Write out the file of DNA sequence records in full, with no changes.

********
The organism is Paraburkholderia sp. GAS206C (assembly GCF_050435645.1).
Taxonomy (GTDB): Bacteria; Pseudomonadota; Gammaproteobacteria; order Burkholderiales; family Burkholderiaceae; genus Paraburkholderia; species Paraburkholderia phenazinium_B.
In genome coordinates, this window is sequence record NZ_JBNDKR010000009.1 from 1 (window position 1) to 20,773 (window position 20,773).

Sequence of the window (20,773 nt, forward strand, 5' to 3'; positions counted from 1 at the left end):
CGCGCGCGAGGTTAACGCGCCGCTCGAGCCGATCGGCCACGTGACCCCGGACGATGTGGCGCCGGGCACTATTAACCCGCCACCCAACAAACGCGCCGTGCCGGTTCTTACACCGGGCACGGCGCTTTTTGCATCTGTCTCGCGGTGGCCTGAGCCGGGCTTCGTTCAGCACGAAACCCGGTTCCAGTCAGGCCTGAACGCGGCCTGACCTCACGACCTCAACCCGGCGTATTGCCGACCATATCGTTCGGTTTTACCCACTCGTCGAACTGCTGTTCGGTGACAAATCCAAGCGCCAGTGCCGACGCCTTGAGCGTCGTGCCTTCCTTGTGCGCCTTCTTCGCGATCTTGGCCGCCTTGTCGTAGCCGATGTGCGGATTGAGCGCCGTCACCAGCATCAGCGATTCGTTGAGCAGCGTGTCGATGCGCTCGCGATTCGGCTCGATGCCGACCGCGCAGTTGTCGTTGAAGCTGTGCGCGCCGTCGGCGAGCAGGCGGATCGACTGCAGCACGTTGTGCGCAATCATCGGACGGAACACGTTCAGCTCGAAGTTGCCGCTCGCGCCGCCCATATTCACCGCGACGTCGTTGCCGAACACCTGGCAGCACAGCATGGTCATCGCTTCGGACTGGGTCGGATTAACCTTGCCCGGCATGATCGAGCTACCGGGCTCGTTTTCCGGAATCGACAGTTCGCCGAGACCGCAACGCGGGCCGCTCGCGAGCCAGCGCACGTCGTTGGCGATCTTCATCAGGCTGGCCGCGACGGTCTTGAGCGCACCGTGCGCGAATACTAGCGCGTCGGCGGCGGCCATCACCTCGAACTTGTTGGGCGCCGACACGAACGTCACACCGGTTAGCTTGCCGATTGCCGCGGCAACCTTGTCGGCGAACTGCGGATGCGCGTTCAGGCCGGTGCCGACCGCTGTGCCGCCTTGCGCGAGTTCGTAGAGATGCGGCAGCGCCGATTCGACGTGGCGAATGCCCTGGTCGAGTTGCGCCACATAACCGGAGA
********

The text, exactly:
The organism is Paraburkholderia sp. GAS206C (assembly GCF_050435645.1).
Taxonomy (GTDB): Bacteria; Pseudomonadota; Gammaproteobacteria; order Burkholderiales; family Burkholderiaceae; genus Paraburkholderia; species Paraburkholderia phenazinium_B.
In genome coordinates, this window is sequence record NZ_JBNDKR010000009.1 from 1 (window position 1) to 20,773 (window position 20,773).

Sequence of the window (20,773 nt, forward strand, 5' to 3'; positions counted from 1 at the left end):
CGCGCGCGAGGTTAACGCGCCGCTCGAGCCGATCGGCCACGTGACCCCGGACGATGTGGCGCCGGGCACTATTAACCCGCCACCCAACAAACGCGCCGTGCCGGTTCTTACACCGGGCACGGCGCTTTTTGCATCTGTCTCGCGGTGGCCTGAGCCGGGCTTCGTTCAGCACGAAACCCGGTTCCAGTCAGGCCTGAACGCGGCCTGACCTCACGACCTCAACCCGGCGTATTGCCGACCATATCGTTCGGTTTTACCCACTCGTCGAACTGCTGTTCGGTGACAAATCCAAGCGCCAGTGCCGACGCCTTGAGCGTCGTGCCTTCCTTGTGCGCCTTCTTCGCGATCTTGGCCGCCTTGTCGTAGCCGATGTGCGGATTGAGCGCCGTCACCAGCATCAGCGATTCGTTGAGCAGCGTGTCGATGCGCTCGCGATTCGGCTCGATGCCGACCGCGCAGTTGTCGTTGAAGCTGTGCGCGCCGTCGGCGAGCAGGCGGATCGACTGCAGCACGTTGTGCGCAATCATCGGACGGAACACGTTCAGCTCGAAGTTGCCGCTCGCGCCGCCCATATTCACCGCGACGTCGTTGCCGAACACCTGGCAGCACAGCATGGTCATCGCTTCGGACTGGGTCGGATTAACCTTGCCCGGCATGATCGAGCTACCGGGCTCGTTTTCCGGAATCGACAGTTCGCCGAGACCGCAACGCGGGCCGCTCGCGAGCCAGCGCACGTCGTTGGCGATCTTCATCAGGCTGGCCGCGACGGTCTTGAGCGCACCGTGCGCGAATACTAGCGCGTCGGCGGCGGCCATCACCTCGAACTTGTTGGGCGCCGACACGAACGTCACACCGGTTAGCTTGCCGATTGCCGCGGCAACCTTGTCGGCGAACTGCGGATGCGCGTTCAGGCCGGTGCCGACCGCTGTGCCGCCTTGCGCGAGTTCGTAGAGATGCGGCAGCGCCGATTCGACGTGGCGAATGCCCTGGTCGAGTTGCGCCACATAACCGGAGA